IDF threatens to intensify Gaza strikes if terror groups continue rocket attacks

As over 600 projectiles fired at Israel, army targets 320 sites across Strip and hints further assassinations in store; security cabinet gives green light for continued offensive

Smoke billows from a targeted neighbourhood in Gaza City during an Israeli airstrike on the Hamas-run Palestinian enclave on May 5, 2019.  (MOHAMMED ABED/AFP)
Smoke billows from a targeted neighbourhood in Gaza City during an Israeli airstrike on the Hamas-run Palestinian enclave on May 5, 2019. (MOHAMMED ABED/AFP)

The head of the Israeli military’s Southern Command on Sunday evening said his troops were prepared to intensify their attacks on terror groups in the Gaza Strip, in response to the firing of over 600 rockets and mortar shells at Israeli territory since Saturday morning, which killed four Israeli civilians and injured several others.

Maj. Gen. Herzi Halevi said more assassinations — like the one that killed an alleged terrorist financier earlier in the day — could be expected if fighting continues.

“In the past 36 hours, we have attacked a wide variety of targets. We attacked cells that were launching rockets, cells that were preparing to launch anti-tank guided missiles, cells that were preparing to snipe our troops. The number of operatives killed in the Gaza Strip will increase,” Halevi said in a filmed Hebrew statement.

Referring to the targeted killing earlier in the day of Hamed Hamdan al-Khodari, whom the Israel Defense Forces said was a Hamas member who funneled cash to terror groups in Gaza from Iran, the general warned that “these things can be expected to continue.”

On Sunday evening, the military released drone footage of the strike that killed al-Khodari.

The attack appeared to mark a threat by Israel to return to its once-regular practice of so-called targeted killings — assassinating terrorist leaders with pinpoint strikes — something it has largely forgone in recent years.

The Hamas-run Gaza health ministry said 22 people had been killed in the Israeli strikes on Sunday, at least eight of them confirmed members of terrorist groups.

The Israeli military has disputed some of the Palestinians’ casualty figures — notably the inclusion of a pregnant woman and her niece whom the IDF said were killed in a failed terrorist rocket launch on Saturday night, not in one of its attacks — but did not present its own tally.

A picture taken on May 5, 2019 from the Israel-Gaza border shows a barrage of rockets being fired from the Hamas-run Palestinian enclave. (Jack GUEZ / AFP)

On Sunday night, the Israeli military said it bombed some 40 “terror targets” in the Gaza Strip in its latest round of airstrikes, bringing the IDF’s total number of raids up to 320 in the past two days. The military said it targeted “observation headquarters, underground bunkers, weapons caches, military facilities, launchpads, observation posts and more” in its most recent air raids.

The army said it targeted sites connected to both the Hamas terror group, which rules Gaza, and the Iran-backed Palestinian Islamic Jihad.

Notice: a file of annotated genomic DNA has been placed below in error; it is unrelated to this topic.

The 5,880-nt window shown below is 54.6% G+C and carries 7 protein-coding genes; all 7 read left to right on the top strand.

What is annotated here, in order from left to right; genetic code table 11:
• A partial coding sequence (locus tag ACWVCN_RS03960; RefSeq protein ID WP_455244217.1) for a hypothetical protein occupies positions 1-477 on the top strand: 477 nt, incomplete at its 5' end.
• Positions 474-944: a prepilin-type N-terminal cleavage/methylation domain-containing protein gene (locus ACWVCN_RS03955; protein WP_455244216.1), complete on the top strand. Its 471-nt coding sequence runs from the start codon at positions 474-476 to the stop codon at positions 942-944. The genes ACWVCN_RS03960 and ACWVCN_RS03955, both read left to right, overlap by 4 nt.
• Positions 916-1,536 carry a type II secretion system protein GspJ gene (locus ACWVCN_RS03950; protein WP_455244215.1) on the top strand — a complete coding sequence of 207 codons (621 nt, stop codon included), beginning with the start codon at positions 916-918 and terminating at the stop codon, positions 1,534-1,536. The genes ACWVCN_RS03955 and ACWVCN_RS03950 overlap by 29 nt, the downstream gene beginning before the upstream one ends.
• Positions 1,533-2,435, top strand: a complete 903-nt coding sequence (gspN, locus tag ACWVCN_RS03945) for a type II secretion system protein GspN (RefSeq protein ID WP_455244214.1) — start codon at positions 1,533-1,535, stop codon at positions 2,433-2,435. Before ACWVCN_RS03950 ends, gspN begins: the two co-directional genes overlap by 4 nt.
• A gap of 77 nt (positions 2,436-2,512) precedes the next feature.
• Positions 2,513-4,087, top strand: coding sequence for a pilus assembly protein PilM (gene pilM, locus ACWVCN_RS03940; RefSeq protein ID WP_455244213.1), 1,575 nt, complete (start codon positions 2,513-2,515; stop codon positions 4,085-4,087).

“IDF strikes are continuing according to plan,” the military said.

The high-level security cabinet huddled for five hours on Sunday over the violence that killed four Israeli civilians in a single day, the deadliest casualty rate for Israel since the 2014 Gaza war.

Palestinians check damage to a multi-story building following Israeli retaliatory airstrikes in Gaza City, May 5, 2019. (AP Photo/Khalil Hamra)

Following the meeting, the Prime Minister’s Office issued a brief statement saying that the army has been instructed “to continue the strikes and prepare for them to continue.”

The statement added that the government’s “main consideration is the security of the state and its citizens.” This appeared to refer to claims that Israel might cave to the demands of Hamas and Islamic Jihad in order to prevent the fight from continuing into Israel’s Memorial and Independence Days later this week and the international Eurovision Song Contest planned for May 14-18 in Tel Aviv.

Hamas leader Ismail Haniyeh said his group was prepared to accept a ceasefire if Israel halted its strikes on targets in the Gaza Strip.

Egyptian and UN officials were said to be holding talks with Israelis and Palestinians to negotiate a truce.

For its part, the spokesman for the Palestinian Islamic Jihad said the terror group in the Gaza Strip was poised to escalate deadly violence against Israel to an all-out war.

“The resistance is on the verge of a new level in facing aggression; a level that could lead to open war,” PIJ spokesman Mosab al-Braim told the Hamas-linked al-Risala daily. “It will hurt the enemy like our people are hurting.”

Halevi said his command had been preparing for a war in Gaza for the past several months.

“We have held many exercises. The troops are in a good state of preparedness and are well-versed in the plans. We are putting together a fighting force that, depending on how things develop, can carry out different actions that will intensify the strikes on Hamas and the Islamic Jihad in Gaza,” he said.